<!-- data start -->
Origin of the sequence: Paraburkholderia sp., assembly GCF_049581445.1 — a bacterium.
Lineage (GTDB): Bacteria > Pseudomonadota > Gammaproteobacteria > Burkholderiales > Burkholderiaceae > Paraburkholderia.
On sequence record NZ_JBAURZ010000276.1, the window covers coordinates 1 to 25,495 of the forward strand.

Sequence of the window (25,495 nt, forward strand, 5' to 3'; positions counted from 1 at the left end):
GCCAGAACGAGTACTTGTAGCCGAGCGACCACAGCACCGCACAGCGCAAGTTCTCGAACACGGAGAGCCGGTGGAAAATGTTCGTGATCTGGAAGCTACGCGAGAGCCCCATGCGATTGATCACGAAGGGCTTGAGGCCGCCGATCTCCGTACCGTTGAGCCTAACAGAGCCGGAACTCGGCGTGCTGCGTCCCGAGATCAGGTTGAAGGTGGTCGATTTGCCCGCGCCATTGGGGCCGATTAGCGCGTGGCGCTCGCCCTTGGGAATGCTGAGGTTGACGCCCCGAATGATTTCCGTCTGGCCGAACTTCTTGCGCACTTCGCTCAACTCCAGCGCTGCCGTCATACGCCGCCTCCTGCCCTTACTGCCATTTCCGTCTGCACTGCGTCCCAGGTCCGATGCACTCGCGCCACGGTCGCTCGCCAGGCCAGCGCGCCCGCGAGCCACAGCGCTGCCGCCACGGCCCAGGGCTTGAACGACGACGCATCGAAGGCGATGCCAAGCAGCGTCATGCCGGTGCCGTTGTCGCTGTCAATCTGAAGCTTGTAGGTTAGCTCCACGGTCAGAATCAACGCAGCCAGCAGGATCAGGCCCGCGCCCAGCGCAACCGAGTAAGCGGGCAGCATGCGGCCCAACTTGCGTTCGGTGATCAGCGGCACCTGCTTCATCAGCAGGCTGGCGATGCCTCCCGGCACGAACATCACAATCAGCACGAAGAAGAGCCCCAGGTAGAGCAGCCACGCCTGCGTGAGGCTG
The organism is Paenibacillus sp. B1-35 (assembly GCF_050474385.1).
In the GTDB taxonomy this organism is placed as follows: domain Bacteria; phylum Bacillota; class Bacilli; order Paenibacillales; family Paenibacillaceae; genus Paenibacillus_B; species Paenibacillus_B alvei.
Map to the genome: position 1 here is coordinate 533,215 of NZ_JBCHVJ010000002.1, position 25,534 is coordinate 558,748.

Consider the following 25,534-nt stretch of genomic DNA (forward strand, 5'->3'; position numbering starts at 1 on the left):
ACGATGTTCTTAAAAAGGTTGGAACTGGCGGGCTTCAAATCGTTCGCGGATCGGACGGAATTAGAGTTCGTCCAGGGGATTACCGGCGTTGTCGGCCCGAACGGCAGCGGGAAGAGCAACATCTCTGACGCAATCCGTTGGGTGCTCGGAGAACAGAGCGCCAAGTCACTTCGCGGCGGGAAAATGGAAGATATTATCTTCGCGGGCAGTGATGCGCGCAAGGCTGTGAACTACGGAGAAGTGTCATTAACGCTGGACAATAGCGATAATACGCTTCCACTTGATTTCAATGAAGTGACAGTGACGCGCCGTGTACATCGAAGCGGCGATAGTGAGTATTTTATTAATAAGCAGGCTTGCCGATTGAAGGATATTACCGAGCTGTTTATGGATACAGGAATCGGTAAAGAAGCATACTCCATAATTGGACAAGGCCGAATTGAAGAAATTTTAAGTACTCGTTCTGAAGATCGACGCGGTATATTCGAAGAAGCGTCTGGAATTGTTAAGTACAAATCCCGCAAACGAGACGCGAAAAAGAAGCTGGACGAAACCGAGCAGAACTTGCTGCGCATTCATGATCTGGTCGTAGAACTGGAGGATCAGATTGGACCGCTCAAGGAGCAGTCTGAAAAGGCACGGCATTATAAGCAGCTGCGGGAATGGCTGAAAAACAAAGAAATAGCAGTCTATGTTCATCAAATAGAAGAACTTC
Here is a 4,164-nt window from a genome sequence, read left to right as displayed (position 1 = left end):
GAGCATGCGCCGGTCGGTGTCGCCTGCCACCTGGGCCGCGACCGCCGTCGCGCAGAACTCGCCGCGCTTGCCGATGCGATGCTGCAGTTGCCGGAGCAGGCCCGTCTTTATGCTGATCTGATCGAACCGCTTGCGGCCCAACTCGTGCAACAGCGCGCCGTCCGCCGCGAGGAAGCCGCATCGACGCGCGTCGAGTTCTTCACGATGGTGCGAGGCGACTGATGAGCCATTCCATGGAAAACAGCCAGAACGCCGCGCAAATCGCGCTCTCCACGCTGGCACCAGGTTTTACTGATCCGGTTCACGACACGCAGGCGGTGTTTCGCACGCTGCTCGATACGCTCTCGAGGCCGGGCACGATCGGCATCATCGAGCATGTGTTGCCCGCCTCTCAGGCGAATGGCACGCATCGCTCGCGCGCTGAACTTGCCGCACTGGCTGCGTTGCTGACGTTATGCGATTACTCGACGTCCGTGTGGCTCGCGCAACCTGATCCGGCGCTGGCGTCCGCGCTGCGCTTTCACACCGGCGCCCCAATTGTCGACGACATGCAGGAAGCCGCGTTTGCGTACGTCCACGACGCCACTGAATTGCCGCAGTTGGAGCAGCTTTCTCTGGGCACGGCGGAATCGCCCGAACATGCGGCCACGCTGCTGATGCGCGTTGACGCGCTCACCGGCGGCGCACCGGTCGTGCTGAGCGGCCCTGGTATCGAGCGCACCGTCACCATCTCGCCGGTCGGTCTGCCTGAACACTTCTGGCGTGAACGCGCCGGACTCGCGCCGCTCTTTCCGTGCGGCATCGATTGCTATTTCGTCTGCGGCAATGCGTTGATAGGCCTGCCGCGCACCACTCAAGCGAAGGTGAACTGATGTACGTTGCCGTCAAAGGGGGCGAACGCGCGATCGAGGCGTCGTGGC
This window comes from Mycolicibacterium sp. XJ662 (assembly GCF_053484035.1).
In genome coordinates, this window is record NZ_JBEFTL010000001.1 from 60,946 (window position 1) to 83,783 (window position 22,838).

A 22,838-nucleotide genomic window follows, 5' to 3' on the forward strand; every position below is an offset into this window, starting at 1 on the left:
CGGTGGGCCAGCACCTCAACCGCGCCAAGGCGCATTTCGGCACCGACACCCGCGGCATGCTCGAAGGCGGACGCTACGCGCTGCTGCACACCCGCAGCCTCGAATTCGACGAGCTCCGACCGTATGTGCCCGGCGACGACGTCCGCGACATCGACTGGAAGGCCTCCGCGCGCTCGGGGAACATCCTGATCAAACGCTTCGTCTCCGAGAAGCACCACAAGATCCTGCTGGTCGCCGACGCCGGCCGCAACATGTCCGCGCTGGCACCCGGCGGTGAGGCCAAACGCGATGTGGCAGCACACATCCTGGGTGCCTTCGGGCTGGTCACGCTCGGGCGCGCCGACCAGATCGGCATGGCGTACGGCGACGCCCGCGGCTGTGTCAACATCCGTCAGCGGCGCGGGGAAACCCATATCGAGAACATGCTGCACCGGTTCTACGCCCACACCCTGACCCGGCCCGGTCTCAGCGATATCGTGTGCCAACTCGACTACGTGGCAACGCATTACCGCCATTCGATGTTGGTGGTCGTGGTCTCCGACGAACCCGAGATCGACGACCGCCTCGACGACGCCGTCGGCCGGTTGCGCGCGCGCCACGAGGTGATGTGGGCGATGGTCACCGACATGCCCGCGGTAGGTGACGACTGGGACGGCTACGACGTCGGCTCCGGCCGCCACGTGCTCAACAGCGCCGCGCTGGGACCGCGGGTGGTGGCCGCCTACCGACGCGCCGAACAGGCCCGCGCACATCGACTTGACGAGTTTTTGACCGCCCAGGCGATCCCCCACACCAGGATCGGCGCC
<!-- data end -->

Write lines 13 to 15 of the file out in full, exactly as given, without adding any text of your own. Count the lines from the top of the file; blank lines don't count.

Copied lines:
This window comes from Mycolicibacterium sp. XJ662 (assembly GCF_053484035.1).
In genome coordinates, this window is record NZ_JBEFTL010000001.1 from 60,946 (window position 1) to 83,783 (window position 22,838).

A 22,838-nucleotide genomic window follows, 5' to 3' on the forward strand; every position below is an offset into this window, starting at 1 on the left: